Arts | Performing Arts | Music
MHCC: Masterclass with Mike Clark and Donald Harrison
Mt. Hood Community College
26000 Stark St.
March 11, 2019, 3 p.m.
Drummer Mike Clark and saxophonist Donald Harrison stop at Mt. Hood Community College for a masterclass that's free and open to the public.
Mike has performed with such well-known jazz greats as Herbie Hancock, Christian McBride, Chet Baker, John Scofield, Nicholas Payton, Tony Bennett, Wayne Shorter, Joe Henderson, Eddie Henderson, Bobby Hutcherson, Vince Guaraldi, Woody Shaw, Donald Harrison, Albert King, Larry Coryell, Mike Wolff, Wallace Roney, Billy Childs, Dr. Lonnie Smith, Chris Potter, Bobby McFerrin, Nat Adderley, Oscar Brown Jr., and Gil Evans and his orchestra.
Donald Harrison was born in New Orleans in 1960 and grew up in a home environment saturated with the city’s traditional brass bands, afro-new Orleans culture, modern jazz, R&B, funk, classical, world and dance music. His connection to New Orleans’ roots was deepened by his father, a Big Chief, in a new American style of African culture developed in New Orleans. The culture is an offshoot culture of Congo Square, one of the only known places in North America where Africans openly participated in their culture in the 18th and 19th centuries and still participate in it throughout the city. Donald became the Big Chief of The Congo Square Nation Afro-New Orleans cultural group in 1999 and coined the term Afro-New Orleans to describe his culture. He designed and built New Orleans’ first cultural attire to merge African designs with Afro-New Orleans style cultural designs.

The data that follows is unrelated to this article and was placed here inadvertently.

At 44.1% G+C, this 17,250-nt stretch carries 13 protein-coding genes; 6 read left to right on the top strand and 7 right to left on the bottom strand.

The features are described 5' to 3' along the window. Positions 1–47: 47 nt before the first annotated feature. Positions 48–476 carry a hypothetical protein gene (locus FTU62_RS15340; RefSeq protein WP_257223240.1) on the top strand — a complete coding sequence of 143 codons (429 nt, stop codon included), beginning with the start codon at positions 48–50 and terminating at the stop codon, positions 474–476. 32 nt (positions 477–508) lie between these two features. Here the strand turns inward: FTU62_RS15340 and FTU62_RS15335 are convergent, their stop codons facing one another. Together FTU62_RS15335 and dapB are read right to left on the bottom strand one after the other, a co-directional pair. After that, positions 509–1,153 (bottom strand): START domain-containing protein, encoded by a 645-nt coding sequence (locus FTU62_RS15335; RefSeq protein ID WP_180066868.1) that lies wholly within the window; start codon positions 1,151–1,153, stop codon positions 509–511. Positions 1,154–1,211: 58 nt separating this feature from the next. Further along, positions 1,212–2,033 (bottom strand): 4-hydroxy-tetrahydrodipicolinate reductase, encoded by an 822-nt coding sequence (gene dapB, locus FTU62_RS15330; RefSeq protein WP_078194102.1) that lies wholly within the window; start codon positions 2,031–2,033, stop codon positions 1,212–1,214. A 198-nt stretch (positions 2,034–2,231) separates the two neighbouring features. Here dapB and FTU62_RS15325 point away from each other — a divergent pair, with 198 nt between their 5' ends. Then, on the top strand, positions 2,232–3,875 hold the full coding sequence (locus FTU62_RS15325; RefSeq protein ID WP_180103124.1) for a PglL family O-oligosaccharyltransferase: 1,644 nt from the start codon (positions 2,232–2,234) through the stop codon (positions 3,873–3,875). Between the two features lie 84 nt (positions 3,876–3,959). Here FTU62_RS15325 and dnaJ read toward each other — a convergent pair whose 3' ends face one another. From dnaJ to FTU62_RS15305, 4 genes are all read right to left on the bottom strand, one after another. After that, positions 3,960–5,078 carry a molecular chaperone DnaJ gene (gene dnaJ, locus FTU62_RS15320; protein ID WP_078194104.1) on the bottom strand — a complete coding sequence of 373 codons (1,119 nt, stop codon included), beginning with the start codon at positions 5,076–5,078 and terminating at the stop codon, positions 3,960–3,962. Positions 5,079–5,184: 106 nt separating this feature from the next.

Harrison created “Nouveau Swing,” a style off jazz that merges it with modern dance music like R&B, Hip-Hop, Soul and Rock. Over twenty years ago, he also combined jazz with Afro-New Orleans traditional music on his critically acclaimed and influential albums “Indian Blues” in 1991 and “Spirits of Congo Square” in 2000. These records deepened his commitment to maintaining the offshoot rituals, call and response chants and drumming as well as his determination to keep traditional to modern jazz music alive for the next generation.